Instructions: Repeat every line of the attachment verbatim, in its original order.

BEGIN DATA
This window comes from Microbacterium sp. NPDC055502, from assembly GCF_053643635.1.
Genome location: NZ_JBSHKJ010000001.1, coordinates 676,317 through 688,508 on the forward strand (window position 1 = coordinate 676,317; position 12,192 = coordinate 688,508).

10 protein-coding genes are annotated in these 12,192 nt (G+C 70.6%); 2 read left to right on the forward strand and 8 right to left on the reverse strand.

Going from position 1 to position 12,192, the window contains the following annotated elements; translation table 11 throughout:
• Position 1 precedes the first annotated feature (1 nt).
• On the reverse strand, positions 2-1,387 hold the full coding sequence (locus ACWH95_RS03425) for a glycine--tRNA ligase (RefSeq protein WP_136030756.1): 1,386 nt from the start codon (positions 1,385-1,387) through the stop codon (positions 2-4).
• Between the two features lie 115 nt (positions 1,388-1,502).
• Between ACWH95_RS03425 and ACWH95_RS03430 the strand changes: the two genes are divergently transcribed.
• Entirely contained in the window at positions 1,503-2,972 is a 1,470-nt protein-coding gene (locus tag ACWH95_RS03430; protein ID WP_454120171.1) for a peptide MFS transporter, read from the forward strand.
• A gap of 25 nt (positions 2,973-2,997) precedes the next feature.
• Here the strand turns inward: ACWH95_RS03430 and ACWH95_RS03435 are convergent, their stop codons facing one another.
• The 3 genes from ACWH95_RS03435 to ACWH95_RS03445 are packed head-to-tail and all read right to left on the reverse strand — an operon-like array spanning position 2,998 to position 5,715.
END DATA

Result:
This window comes from Microbacterium sp. NPDC055502, from assembly GCF_053643635.1.
Genome location: NZ_JBSHKJ010000001.1, coordinates 676,317 through 688,508 on the forward strand (window position 1 = coordinate 676,317; position 12,192 = coordinate 688,508).

10 protein-coding genes are annotated in these 12,192 nt (G+C 70.6%); 2 read left to right on the forward strand and 8 right to left on the reverse strand.

Going from position 1 to position 12,192, the window contains the following annotated elements; translation table 11 throughout:
• Position 1 precedes the first annotated feature (1 nt).
• On the reverse strand, positions 2-1,387 hold the full coding sequence (locus ACWH95_RS03425) for a glycine--tRNA ligase (RefSeq protein WP_136030756.1): 1,386 nt from the start codon (positions 1,385-1,387) through the stop codon (positions 2-4).
• Between the two features lie 115 nt (positions 1,388-1,502).
• Between ACWH95_RS03425 and ACWH95_RS03430 the strand changes: the two genes are divergently transcribed.
• Entirely contained in the window at positions 1,503-2,972 is a 1,470-nt protein-coding gene (locus tag ACWH95_RS03430; protein ID WP_454120171.1) for a peptide MFS transporter, read from the forward strand.
• A gap of 25 nt (positions 2,973-2,997) precedes the next feature.
• Here the strand turns inward: ACWH95_RS03430 and ACWH95_RS03435 are convergent, their stop codons facing one another.
• The 3 genes from ACWH95_RS03435 to ACWH95_RS03445 are packed head-to-tail and all read right to left on the reverse strand — an operon-like array spanning position 2,998 to position 5,715.